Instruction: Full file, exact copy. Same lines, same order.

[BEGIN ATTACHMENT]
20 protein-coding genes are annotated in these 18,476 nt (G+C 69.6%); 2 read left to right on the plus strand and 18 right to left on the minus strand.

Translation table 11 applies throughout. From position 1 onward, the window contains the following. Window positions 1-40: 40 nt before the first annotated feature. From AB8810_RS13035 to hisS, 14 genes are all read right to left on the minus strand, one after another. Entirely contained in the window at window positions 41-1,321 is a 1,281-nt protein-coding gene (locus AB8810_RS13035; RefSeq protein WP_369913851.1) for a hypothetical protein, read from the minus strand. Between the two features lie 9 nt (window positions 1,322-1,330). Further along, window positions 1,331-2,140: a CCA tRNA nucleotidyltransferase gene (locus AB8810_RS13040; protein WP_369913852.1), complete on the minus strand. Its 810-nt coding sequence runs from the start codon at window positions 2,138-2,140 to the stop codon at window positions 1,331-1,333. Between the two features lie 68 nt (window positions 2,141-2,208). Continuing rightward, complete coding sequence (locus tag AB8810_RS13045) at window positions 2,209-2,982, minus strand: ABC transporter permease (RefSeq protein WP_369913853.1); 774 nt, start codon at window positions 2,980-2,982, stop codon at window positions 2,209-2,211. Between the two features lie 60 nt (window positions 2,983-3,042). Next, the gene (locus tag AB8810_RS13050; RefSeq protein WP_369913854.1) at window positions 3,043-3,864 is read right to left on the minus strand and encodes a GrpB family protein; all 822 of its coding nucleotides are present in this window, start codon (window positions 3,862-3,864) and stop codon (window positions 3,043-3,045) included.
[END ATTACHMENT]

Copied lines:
20 protein-coding genes are annotated in these 18,476 nt (G+C 69.6%); 2 read left to right on the plus strand and 18 right to left on the minus strand.

Translation table 11 applies throughout. From position 1 onward, the window contains the following. Window positions 1-40: 40 nt before the first annotated feature. From AB8810_RS13035 to hisS, 14 genes are all read right to left on the minus strand, one after another. Entirely contained in the window at window positions 41-1,321 is a 1,281-nt protein-coding gene (locus AB8810_RS13035; RefSeq protein WP_369913851.1) for a hypothetical protein, read from the minus strand. Between the two features lie 9 nt (window positions 1,322-1,330). Further along, window positions 1,331-2,140: a CCA tRNA nucleotidyltransferase gene (locus AB8810_RS13040; protein WP_369913852.1), complete on the minus strand. Its 810-nt coding sequence runs from the start codon at window positions 2,138-2,140 to the stop codon at window positions 1,331-1,333. Between the two features lie 68 nt (window positions 2,141-2,208). Continuing rightward, complete coding sequence (locus tag AB8810_RS13045) at window positions 2,209-2,982, minus strand: ABC transporter permease (RefSeq protein WP_369913853.1); 774 nt, start codon at window positions 2,980-2,982, stop codon at window positions 2,209-2,211. Between the two features lie 60 nt (window positions 2,983-3,042). Next, the gene (locus tag AB8810_RS13050; RefSeq protein WP_369913854.1) at window positions 3,043-3,864 is read right to left on the minus strand and encodes a GrpB family protein; all 822 of its coding nucleotides are present in this window, start codon (window positions 3,862-3,864) and stop codon (window positions 3,043-3,045) included.